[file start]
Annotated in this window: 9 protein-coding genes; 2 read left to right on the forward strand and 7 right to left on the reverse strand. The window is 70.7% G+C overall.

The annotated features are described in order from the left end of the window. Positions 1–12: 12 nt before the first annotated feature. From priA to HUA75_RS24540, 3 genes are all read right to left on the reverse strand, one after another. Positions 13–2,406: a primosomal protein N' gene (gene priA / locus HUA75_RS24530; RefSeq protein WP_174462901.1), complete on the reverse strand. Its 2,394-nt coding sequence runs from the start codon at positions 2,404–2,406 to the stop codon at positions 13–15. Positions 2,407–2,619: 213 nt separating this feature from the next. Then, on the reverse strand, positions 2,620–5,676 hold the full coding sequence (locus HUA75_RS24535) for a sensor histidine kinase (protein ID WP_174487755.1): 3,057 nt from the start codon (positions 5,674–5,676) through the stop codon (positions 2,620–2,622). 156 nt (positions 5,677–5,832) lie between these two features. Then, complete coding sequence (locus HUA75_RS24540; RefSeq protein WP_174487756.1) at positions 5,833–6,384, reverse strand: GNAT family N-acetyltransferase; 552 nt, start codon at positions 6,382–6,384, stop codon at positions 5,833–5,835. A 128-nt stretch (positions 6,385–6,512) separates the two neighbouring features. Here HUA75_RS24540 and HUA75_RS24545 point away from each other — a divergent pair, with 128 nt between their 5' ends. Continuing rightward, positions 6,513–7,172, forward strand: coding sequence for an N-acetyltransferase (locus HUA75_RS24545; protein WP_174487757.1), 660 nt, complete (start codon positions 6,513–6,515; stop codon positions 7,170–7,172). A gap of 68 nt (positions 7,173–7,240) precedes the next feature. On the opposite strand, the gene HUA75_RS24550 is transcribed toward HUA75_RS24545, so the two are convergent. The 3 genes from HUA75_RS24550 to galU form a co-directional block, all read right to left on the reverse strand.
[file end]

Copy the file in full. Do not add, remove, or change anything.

Annotated in this window: 9 protein-coding genes; 2 read left to right on the forward strand and 7 right to left on the reverse strand. The window is 70.7% G+C overall.

The annotated features are described in order from the left end of the window. Positions 1–12: 12 nt before the first annotated feature. From priA to HUA75_RS24540, 3 genes are all read right to left on the reverse strand, one after another. Positions 13–2,406: a primosomal protein N' gene (gene priA / locus HUA75_RS24530; RefSeq protein WP_174462901.1), complete on the reverse strand. Its 2,394-nt coding sequence runs from the start codon at positions 2,404–2,406 to the stop codon at positions 13–15. Positions 2,407–2,619: 213 nt separating this feature from the next. Then, on the reverse strand, positions 2,620–5,676 hold the full coding sequence (locus HUA75_RS24535) for a sensor histidine kinase (protein ID WP_174487755.1): 3,057 nt from the start codon (positions 5,674–5,676) through the stop codon (positions 2,620–2,622). 156 nt (positions 5,677–5,832) lie between these two features. Then, complete coding sequence (locus HUA75_RS24540; RefSeq protein WP_174487756.1) at positions 5,833–6,384, reverse strand: GNAT family N-acetyltransferase; 552 nt, start codon at positions 6,382–6,384, stop codon at positions 5,833–5,835. A 128-nt stretch (positions 6,385–6,512) separates the two neighbouring features. Here HUA75_RS24540 and HUA75_RS24545 point away from each other — a divergent pair, with 128 nt between their 5' ends. Continuing rightward, positions 6,513–7,172, forward strand: coding sequence for an N-acetyltransferase (locus HUA75_RS24545; protein WP_174487757.1), 660 nt, complete (start codon positions 6,513–6,515; stop codon positions 7,170–7,172). A gap of 68 nt (positions 7,173–7,240) precedes the next feature. On the opposite strand, the gene HUA75_RS24550 is transcribed toward HUA75_RS24545, so the two are convergent. The 3 genes from HUA75_RS24550 to galU form a co-directional block, all read right to left on the reverse strand.